Start with a positioning statement that explains how you want customers to perceive your brand. It should include:
- How your salon stands out from others
- How you specifically benefit your customers in contrast with competitors
- The specific segment or category in which your company competes
- Compelling evidence that validate any claims of differentiation
Your target market is the group of people most suited to your products and services. They’re the ones you model your services and approach around. It’s essential to understand them properly by creating customer personas and drilling into their needs.
Here’s where to lay out your pricing strategy, taking into account both your business goals and trends in pricing across the market. By evaluating prices right across the spectrum — from budget salons to high end parlours — you’ll uncover the sweet spot where your business fits in.
Promotions give new customers an incentive to try you out, whilst encouraging existing customers to come back for more. You can offer discounted services through sites like Treatwell, but social media is your friend here too. Instagram, Facebook and Twitter are all low-cost channels that can be used to advertise irresistible discounts, freebies and deals. Rewards and loyalty programs also work well for salons.
The only limits to the marketing plan section are your imagination and your budget. There’s no right or wrong way to go about marketing to your customers, so long as you keep their requirements and tastes front of mind — make it about them.
Organisation and Management
This section should explain your company’s legal structure, or “business entity”, to determine the tax you’ll have to pay and the impact of that tax on your bottom line. Types of entities include: sole trader, general partnership, limited partnership and limited liability company.
It should also specify your business’s organisational structure, and the number of staff you plan to start out with. Include an introduction to the management team that focuses on each individual’s unique experience.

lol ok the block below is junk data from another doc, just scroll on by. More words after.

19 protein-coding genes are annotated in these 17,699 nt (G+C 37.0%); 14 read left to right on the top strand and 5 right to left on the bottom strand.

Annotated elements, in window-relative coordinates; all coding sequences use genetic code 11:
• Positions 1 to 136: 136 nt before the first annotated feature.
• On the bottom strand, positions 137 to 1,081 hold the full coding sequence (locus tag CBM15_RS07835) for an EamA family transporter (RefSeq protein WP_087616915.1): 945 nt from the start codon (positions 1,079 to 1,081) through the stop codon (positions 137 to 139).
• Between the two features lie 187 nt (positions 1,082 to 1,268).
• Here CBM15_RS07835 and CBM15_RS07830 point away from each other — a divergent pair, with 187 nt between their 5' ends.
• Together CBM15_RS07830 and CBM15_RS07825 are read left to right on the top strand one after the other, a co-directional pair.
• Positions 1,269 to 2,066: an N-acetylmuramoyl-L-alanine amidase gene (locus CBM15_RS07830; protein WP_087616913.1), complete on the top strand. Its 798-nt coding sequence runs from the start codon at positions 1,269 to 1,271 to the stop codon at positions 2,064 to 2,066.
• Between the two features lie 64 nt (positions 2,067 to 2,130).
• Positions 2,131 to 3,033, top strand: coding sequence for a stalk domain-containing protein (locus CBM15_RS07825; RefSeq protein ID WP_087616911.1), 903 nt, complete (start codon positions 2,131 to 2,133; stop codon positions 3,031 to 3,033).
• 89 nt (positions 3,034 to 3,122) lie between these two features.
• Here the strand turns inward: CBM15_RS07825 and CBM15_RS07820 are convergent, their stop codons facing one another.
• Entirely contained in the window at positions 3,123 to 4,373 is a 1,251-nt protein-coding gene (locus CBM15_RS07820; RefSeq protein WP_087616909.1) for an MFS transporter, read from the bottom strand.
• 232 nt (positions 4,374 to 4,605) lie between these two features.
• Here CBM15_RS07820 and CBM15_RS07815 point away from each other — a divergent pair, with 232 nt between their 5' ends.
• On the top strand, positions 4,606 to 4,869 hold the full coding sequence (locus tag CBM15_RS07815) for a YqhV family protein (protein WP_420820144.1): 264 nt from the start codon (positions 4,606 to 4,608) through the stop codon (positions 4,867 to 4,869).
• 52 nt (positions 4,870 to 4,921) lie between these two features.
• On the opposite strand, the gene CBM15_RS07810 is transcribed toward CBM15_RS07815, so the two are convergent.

You should also include technology needs. Scheduling and managing your appointments is a critical component to the success of your business. When assessing scheduling software, consider the following:
- What hours you’ll operate, and who will manage open and close and handle money
- The point-of-sale system you’ll use to accept all types of payment
- How you plan to store and manage inventory
- What systems and software you’ll use to manage employees
- Whether you’ll solely accept payments in person or process online and over the phone transactions too
The goal of your financial plan is to work out how your salon can afford to achieve its strategic goals and objectives. It may also serve to apply for funding from banks and investors.
Discuss startup costs, funding options, a break-even analysis, projected profit and loss and cash flow management.
Finance isn’t everyone’s strong point, and because the details of this section are so important to get right, never hesitate to use a financial professional. Getting a second pair of eyes will give you peace of mind. In fact, once you’ve completed your salon business plan, you might share it with trusted friends and business associates who can give you another opinion.
This post is for guidance only and is not intended as legal advice. For financial or legal advice related to your specific business, be sure to consult an independent financial or legal professional.